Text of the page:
East Hendred

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East Hendred
East Hendred St Augustine's of Canterbury church.jpg
St. Augustine of Canterbury parish church
East Hendred is located in Oxfordshire
East Hendred
East Hendred
 East Hendred shown within Oxfordshire
Population 1,092 (2001 census)[1]
OS grid reference SU459887
Civil parish East Hendred
District South Oxfordshire
Shire county Oxfordshire
Region South East
Country England
Sovereign state United Kingdom
Post town Didcot
Postcode district OX12
Dialling code 01235
Police Thames Valley
Fire Oxfordshire
Ambulance South Central
EU Parliament South East England
UK Parliament Wantage
Website East Hendred
List of places
UK
England
Oxfordshire

Coordinates: 51°35′46″N 1°20′17″W / 51.596°N 1.338°W / 51.596; -1.338

East Hendred is a village and civil parish about 4 miles (6.4 km) east of Wantage in the Vale of White Horse and a similar distance west of Didcot. The village is on East Hendred Brook, which flows from the Berkshire Downs to join the River Thames at Sutton Courtenay. East Hendred was part of Berkshire until the 1974 boundary changes transferred it to Oxfordshire.

The westernmost parts of the Harwell Science and Innovation Campus are in the parish. The Ridgeway and Icknield Way pass through the parish.

It was awarded the most well connected village in the Britain last year because of its connections with the well connected railway station in Didcot, the M4, and the local cities/towns of Oxford/Newbury/Reading. Champs Chapel Museum of East Hendred is a small museum in a former 15th century wayside chapel.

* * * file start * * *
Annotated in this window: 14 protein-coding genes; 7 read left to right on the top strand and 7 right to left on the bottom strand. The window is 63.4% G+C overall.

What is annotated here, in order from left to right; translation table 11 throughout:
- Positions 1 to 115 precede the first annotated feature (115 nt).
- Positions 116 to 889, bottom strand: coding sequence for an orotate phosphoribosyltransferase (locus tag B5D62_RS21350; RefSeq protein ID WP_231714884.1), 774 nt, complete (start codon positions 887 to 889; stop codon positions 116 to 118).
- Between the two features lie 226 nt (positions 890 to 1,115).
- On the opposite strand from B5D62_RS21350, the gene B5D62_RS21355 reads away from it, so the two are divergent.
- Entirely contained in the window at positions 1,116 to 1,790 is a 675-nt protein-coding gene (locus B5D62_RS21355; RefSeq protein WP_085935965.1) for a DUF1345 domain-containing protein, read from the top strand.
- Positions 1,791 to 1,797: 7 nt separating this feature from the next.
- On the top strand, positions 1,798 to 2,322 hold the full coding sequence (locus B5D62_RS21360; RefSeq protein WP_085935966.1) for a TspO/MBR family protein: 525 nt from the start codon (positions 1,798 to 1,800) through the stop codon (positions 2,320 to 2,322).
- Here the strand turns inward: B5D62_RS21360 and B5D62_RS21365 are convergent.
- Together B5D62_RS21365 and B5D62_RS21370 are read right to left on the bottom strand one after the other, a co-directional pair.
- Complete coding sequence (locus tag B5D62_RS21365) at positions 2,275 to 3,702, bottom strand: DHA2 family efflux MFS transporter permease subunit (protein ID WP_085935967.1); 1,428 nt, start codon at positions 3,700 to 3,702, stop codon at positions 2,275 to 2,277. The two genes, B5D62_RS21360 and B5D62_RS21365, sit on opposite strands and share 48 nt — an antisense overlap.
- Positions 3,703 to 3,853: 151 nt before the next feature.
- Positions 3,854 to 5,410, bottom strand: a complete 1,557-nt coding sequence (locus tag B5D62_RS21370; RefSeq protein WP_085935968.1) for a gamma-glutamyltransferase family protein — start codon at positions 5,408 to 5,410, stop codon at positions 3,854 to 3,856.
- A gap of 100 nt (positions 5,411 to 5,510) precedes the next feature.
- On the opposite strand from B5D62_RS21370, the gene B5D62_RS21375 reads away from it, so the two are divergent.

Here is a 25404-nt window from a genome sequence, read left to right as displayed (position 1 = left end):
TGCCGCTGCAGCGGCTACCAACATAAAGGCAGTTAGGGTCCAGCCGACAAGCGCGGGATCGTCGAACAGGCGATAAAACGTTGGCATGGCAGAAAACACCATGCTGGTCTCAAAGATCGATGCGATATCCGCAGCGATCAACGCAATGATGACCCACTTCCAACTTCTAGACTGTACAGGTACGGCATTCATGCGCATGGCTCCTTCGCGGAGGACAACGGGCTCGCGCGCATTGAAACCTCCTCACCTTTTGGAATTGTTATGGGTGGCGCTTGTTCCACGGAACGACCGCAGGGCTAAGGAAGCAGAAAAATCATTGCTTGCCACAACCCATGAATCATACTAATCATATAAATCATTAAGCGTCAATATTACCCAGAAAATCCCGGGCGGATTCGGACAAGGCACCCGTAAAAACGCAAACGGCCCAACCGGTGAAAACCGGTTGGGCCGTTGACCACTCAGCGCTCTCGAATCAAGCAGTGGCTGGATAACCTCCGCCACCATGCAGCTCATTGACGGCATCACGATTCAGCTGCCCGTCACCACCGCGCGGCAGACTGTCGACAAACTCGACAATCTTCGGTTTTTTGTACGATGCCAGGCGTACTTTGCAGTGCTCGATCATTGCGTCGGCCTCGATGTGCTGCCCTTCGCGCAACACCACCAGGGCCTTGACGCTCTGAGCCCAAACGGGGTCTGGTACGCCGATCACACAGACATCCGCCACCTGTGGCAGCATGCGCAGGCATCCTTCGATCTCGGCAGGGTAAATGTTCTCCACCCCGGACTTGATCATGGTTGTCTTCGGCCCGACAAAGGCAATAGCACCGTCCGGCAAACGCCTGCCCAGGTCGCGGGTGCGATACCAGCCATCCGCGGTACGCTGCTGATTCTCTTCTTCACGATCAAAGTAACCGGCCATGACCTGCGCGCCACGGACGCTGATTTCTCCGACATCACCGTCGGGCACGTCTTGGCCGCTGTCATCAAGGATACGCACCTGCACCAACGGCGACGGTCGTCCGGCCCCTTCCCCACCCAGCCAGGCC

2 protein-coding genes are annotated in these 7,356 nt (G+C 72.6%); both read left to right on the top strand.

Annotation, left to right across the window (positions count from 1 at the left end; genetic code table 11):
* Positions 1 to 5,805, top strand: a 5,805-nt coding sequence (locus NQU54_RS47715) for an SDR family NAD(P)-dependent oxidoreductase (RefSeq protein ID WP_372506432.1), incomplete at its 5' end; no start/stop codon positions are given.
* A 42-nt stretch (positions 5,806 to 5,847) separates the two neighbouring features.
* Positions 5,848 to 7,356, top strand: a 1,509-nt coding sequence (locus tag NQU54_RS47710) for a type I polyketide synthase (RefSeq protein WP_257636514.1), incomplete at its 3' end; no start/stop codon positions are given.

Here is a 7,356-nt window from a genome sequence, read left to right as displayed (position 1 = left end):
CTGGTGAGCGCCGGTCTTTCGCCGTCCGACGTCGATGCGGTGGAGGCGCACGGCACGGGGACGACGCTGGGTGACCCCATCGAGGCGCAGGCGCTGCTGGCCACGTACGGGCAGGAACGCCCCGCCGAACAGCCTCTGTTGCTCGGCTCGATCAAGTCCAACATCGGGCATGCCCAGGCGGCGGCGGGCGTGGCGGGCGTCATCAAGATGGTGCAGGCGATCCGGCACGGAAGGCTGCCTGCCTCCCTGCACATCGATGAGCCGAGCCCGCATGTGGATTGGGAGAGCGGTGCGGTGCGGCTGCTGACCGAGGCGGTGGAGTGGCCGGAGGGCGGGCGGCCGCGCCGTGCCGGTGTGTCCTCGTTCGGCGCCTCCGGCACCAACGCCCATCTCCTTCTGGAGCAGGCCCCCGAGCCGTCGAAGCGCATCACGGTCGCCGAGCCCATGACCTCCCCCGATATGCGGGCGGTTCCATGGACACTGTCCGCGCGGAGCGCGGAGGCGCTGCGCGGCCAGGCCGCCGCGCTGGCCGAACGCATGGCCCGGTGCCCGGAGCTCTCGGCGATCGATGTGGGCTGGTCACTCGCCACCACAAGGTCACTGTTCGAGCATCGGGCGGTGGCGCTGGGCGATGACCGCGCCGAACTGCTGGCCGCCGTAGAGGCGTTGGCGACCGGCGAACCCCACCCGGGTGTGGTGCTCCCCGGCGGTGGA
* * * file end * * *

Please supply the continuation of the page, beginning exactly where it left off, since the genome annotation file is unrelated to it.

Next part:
History[edit]

Just over 2 miles (3 km) south of the village is Scutchamer Knob, the remains of an Iron Age long barrow. King Edwin of Northumbria is said to have killed Cwichelm of Wessex there in the 7th century. Scutchamer Knob was the meeting point of the Shire Moot in the Middle Ages. It is on the Ridgeway National Trail at the southern end of the village.

Manors[edit]

The parish had five manors:

  • King's Manor
  • Abbey Manor, a grange of Reading Abbey.
  • Frampton's Manor
  • New College Manor
  • Arches Manor. Hendred House is the manor house of Arches Manor. One of the local public houses is named after the Eyston family, former lords of the manor.

Arches Manor[edit]

Canting arms of Arches of Arches, East Hendred, Berkshire and of Arches of Eythrope and Cranwell (in Waddesdon) and Little Kimble, Buckinghamshire: Gules, three arches argent